Sunday, June 27, 2010

1937-38 Hank Porter Comic Strip

Distributed by King Features Syndicate, this Snow White Sunday newspaper comic strip ran for twenty weeks, from December 12, 1937 to April 24, 1938. It actually began nine days prior to the film's colossal premiere at the Cathay Circle Theatre on December 21, 1937 and a whopping month and a half or more before the movie's general public release in February 1938. By the time the film actually appeared in theaters, devoted readers would have already been familiar with the princess, prince and queen. They'd also have had a silhouetted glimpse of the dwarfs marching home from their diamond mine.


-December 12, 1937 - week one...



- December 19, 1937 - week two...



- December 26, 1937 - week three...



- January 2, 1938 - week four...



- January 9, 1938 - week five...



- January 16, 1938 - week six...



- January 23, 1938 - week seven...



- January 30, 1938 - week eight...



- February 6, 1938 - week nine...



- February 13, 1938 - week ten...



- February 20, 1938 - week eleven...



- February 27, 1938 - week twelve...



- March 6, 1938 - week thirteen...



- March 13, 1938 - week fourteen...



- March 20, 1938 - week fifteen...



- March 27, 1938 - week sixteen...



- April 3, 1938 - week seventeen...



- April 10, 1938 - week eighteen...



- April 17, 1938 - week nineteen...



- April 24, 1938 - week twenty...



The strip was illustrated by the talented but lesser-known Hank Porter, a staff artist in the Disney Publicity Art Department from 1935 to 1950. The story was authored by Merrill de Maris, one of several writers credited with the Snow White screenplay.

Hank Porter. Image via Walt Disney's Mickey and the Gang, p 10.

Comics copyright Disney. Images courtesy of the Thom Buchanan collection via The Pictorial Arts blog.

18 comments:

  1. So great that this has been preserved. Thom has a nice blog for those interested in classic illustration, but never saw this on there. Thanks for posting. It nice to be able to see old strips and comics preserved digitally. I no longer have to hide under the covers with a flashlight. :-)

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  2. These are fantastic! Thank you for sharing them with us!

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  3. Yes, I think it's fantastic how the web can actually be used in a positive way to digitally preserve (and share) such wonderful "artifacts" as this.

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  4. Thank you so much, I always wanted to read this comic, thank you so so much !!

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  5. Alexandre-- I'm so glad you liked it.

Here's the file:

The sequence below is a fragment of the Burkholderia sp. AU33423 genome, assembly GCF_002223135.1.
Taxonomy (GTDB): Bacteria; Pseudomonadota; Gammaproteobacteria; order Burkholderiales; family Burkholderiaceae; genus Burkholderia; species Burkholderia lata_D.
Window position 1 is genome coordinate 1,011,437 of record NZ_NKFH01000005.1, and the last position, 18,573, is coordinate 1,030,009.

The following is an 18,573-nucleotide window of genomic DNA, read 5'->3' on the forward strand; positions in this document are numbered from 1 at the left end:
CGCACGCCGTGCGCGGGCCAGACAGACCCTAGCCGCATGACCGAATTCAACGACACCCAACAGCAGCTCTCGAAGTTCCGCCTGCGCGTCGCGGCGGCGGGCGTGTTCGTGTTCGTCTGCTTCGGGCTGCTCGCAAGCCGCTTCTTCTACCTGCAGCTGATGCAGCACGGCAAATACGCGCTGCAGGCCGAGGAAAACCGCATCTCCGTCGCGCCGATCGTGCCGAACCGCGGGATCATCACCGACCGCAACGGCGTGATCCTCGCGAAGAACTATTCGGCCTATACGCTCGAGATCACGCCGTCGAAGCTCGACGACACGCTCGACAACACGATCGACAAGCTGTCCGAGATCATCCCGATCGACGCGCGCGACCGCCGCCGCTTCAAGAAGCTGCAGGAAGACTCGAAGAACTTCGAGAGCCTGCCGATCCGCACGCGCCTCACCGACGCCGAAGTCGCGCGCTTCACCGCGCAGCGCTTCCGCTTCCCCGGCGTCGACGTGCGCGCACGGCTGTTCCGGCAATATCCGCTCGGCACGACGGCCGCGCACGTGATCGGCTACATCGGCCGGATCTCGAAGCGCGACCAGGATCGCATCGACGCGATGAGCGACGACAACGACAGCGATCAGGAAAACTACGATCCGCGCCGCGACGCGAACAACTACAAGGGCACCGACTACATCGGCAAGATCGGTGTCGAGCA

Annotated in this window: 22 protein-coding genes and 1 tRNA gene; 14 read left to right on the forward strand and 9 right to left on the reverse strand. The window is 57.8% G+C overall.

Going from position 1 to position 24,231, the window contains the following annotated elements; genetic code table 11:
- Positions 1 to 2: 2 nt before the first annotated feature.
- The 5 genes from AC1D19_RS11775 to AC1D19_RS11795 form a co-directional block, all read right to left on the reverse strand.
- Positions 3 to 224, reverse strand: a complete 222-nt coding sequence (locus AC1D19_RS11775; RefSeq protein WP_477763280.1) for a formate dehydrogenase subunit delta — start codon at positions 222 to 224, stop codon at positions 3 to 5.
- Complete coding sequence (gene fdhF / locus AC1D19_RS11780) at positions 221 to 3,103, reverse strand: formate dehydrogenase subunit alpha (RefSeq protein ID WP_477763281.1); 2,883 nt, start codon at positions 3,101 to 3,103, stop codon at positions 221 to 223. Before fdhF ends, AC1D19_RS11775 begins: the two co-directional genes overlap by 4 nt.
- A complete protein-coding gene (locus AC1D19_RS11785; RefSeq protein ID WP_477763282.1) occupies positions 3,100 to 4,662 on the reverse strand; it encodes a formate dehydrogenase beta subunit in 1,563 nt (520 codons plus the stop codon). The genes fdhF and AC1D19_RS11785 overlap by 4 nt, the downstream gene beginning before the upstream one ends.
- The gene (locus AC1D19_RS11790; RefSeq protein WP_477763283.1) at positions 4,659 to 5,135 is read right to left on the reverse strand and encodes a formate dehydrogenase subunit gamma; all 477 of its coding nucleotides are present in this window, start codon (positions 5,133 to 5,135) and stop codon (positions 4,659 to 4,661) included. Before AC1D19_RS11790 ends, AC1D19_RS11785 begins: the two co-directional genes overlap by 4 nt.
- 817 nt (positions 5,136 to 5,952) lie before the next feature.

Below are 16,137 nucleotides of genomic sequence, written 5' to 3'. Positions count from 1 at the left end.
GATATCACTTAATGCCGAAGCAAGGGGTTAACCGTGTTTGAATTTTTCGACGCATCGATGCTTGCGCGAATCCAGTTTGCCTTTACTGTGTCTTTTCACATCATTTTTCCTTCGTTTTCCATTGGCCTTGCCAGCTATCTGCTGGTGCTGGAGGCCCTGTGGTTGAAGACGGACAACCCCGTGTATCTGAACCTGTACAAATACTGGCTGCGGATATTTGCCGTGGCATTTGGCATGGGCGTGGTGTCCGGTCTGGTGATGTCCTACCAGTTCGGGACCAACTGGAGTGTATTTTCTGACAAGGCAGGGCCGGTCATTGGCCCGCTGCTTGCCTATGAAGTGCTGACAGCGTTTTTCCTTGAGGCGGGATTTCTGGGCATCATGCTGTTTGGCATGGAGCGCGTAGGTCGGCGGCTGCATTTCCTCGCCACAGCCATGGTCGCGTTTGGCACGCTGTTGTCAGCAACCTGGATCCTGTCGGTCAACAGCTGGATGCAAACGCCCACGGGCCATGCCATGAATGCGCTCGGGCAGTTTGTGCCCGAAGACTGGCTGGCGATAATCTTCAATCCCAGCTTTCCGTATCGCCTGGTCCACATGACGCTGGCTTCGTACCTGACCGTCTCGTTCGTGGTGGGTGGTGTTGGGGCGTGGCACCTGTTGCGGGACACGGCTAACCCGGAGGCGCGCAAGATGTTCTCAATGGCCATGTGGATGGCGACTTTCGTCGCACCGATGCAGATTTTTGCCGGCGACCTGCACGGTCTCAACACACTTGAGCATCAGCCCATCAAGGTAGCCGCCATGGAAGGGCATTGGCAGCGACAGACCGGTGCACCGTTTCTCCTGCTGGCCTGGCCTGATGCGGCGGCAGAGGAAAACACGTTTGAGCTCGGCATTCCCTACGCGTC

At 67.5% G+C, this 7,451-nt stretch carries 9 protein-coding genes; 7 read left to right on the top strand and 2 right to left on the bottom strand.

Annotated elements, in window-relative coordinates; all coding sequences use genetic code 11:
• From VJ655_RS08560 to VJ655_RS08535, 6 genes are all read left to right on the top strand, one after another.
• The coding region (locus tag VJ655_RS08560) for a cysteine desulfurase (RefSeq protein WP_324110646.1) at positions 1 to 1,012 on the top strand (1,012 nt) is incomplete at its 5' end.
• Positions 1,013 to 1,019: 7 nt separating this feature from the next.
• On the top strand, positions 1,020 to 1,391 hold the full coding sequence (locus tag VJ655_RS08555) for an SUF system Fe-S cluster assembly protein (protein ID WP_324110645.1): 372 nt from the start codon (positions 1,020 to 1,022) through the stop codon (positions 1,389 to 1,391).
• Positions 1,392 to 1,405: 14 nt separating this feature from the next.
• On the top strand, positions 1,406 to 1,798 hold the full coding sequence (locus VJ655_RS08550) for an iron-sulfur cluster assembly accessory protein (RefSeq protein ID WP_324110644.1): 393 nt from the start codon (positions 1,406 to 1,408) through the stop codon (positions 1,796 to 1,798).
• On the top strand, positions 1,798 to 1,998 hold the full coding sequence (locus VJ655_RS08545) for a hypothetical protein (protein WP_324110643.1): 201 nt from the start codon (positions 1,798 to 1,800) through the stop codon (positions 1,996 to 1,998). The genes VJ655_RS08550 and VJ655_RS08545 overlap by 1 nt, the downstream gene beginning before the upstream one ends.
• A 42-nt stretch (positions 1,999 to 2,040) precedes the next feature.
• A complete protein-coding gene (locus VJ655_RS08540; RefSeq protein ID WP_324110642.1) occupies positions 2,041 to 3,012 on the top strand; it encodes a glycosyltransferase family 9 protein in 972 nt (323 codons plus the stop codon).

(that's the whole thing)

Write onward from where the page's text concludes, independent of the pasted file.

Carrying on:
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  6. thank u --- like this so much --

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  7. It's so awesome that you found this treasure! I also have a digital comic book of Snow White on my iPhone, from Disney Comics. It's much more faithful to the film than this one (mainly because the Prince doesn't play such a big part). If you want it, I can e-mail it to you. :D

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    1. I sent it, check your e-mail. :) hope I got the e-mail address right.

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    2. Vlad, Yes the files arrived successfully. I see what you mean about the updated illustrations. Do you know when this digital version was produced? And where it was sold? Any details will help if I do a future post about it. Much appreciated!

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    3. From what I know, it was produced in 2001, when the Platinum Edition DVD was released. I saw it when I was in Germany, in a newly released collection. The illustrations are the same, but Snow White's face is a bit different at times.

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  8. Prince Buckethead is now my actual favorite piece of Snow White trivia. Thank you so much for sharing this.

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  9. My dad had a couple collected print editions of this: an oversize one by Gladstone and a standard comic book by Marvel, both with the panels re-set into a comic book format. I'd seen it a few times and when I saw the movie, I was a little disappointed that the Prince's role was so different as he actually has something to do during the plot in this version, and it explains why he comes looking for Snow White in the woods rather than just searching for the girl he saw one day and finally finding her again. Of course, the film works fine on its own, but this extra dimension for the Prince is much appreciated.

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    1. That's cool that your dad had those collector editions. Yeah, I find it interesting how the comic deviates from the film. But of course, the movie did have to be cut in quite a few places to get it into the tight finished form that was released in 1937. And numerous original concept ideas never even made it to the animation stage. Thanks for your comment Jared.

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